I had a key, we’d practice five times a week and curl in league nights two or three times. We weren’t from Minnesota or North Dakota where they could bonspiel (go to tournaments) every weekend. We had to practice and compete against ourselves or the men. It made us better. It made us really good to practice that much.
- Doug Jaixen
This jam-packed schedule meant teams, especially the young ones, started to get good.
“I had a key: we’d practice five times a week and curl in league nights two or three times,” Jaixen said. “We weren’t from Minnesota or North Dakota where they could bonspiel (go to tournaments) every weekend.
We had to practice and compete against ourselves or the men. It made us better. It made us really good to practice that much.”
This practice and local competition sprung the kids of Omaha to national championship caliber. In 1996, a women’s junior team won a national championship and went to World’s in Red Deer, Alberta, Canada. Then, in 1998, 1999 and 2001, the men’s junior team won and went on to win bronze twice at world juniors, skipped by Chad’s brother Andy Roza. The women’s team made it to world championship’s in 2000, and finished sixth.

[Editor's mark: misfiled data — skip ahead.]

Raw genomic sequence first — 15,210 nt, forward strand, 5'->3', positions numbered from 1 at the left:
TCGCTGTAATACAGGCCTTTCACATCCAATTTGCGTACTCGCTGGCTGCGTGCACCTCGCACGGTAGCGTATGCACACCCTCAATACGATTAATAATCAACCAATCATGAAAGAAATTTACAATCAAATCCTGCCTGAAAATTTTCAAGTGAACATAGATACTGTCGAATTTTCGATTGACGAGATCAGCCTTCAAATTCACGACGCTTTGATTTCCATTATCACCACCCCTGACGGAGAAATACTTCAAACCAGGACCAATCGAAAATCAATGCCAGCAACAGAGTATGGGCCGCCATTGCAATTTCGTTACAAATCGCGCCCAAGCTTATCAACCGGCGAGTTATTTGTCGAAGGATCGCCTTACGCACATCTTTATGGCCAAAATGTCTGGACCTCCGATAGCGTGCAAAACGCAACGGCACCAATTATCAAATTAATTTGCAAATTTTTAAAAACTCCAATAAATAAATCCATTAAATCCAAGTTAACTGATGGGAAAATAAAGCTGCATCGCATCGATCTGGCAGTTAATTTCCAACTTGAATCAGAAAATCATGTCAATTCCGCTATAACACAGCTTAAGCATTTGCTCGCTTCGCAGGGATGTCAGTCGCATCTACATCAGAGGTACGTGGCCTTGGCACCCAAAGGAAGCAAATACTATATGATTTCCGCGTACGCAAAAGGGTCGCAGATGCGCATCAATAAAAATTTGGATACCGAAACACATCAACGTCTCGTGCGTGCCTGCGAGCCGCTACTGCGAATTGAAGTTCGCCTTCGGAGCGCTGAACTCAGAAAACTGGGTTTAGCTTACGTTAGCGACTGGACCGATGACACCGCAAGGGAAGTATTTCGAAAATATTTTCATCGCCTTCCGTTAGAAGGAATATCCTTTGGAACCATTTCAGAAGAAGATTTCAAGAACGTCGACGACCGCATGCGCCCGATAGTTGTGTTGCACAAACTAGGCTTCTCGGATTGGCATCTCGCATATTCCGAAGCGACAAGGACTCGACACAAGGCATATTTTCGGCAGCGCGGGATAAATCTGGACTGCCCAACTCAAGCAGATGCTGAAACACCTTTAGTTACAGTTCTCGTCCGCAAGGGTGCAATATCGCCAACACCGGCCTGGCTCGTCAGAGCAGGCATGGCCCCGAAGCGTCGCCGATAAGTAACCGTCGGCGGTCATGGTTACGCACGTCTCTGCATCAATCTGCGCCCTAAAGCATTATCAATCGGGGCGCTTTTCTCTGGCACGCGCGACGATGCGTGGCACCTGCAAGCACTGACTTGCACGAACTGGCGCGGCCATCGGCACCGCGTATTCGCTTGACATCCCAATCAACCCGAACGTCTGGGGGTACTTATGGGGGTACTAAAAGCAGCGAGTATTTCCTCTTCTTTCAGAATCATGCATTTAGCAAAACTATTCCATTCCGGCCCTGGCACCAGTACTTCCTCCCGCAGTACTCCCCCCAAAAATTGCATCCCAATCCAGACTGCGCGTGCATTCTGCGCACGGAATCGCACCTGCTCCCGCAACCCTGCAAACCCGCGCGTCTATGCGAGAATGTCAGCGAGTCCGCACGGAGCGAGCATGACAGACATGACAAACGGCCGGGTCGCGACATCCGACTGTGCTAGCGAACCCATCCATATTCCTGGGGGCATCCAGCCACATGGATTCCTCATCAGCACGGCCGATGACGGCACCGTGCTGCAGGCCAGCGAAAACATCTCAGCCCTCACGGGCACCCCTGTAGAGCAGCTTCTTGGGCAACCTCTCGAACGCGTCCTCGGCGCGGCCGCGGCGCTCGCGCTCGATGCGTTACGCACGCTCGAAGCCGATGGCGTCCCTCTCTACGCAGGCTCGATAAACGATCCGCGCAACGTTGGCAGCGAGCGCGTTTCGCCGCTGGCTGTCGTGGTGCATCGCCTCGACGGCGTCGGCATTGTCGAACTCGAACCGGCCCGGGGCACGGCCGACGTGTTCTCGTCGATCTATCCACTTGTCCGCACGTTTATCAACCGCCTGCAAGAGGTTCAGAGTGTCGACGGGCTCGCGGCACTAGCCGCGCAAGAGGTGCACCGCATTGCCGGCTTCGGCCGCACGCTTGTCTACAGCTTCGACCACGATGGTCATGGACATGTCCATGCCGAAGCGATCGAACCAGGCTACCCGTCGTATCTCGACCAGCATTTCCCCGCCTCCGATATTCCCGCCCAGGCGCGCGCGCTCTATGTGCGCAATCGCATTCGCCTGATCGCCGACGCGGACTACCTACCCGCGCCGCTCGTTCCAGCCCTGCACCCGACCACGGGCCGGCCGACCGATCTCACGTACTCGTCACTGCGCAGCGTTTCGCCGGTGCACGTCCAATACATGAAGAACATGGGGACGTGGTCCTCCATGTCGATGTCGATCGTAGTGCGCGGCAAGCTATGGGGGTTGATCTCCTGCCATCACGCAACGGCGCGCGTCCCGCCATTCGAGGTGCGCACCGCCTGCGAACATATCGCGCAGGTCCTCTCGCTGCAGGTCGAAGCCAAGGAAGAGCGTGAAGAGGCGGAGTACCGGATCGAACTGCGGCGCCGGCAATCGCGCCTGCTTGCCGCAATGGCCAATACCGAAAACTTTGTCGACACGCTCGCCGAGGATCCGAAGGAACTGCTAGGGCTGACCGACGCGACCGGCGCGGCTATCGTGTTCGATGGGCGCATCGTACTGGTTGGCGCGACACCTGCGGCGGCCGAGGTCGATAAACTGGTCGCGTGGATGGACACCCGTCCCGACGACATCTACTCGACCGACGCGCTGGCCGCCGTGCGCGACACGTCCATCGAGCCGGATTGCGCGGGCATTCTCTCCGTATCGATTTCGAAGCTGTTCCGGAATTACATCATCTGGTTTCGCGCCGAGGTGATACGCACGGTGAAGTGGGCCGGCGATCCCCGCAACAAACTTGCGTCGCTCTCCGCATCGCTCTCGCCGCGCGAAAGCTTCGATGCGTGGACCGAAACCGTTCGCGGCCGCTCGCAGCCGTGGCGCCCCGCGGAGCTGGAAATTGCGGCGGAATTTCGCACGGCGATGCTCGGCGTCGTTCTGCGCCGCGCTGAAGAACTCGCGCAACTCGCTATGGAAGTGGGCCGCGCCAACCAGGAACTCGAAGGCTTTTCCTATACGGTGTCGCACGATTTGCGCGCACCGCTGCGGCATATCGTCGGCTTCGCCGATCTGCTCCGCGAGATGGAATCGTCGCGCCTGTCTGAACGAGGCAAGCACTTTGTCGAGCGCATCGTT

Omaha had some of the best young, up-and-coming curlers in the country.
“I was the silver medal king,” Jaixen joked of his younger brother Steve who played on those successful men’s junior teams. “We paved the way and they rode our coattails.”
As curling was approved for an official medal sport in the Winter Olympics in 1998, teams competed at the pre-trials. They were young, and they lost, but they were on their way to someday potentially representing Omaha and the country at the Olympics.
But then, the rink in the old 4-H Barn was gone.
Many different reasons led to the end of the rink. The Ak-Sar-Ben Race Track had stopped racing and land was being sold off. The operation of the barn and utilities ended. Comfortable with the setup and leasing, the club never made alternate plans in time to find a new permanent location. It’s led to 17 years of finding hockey ice to curl on to keep it going.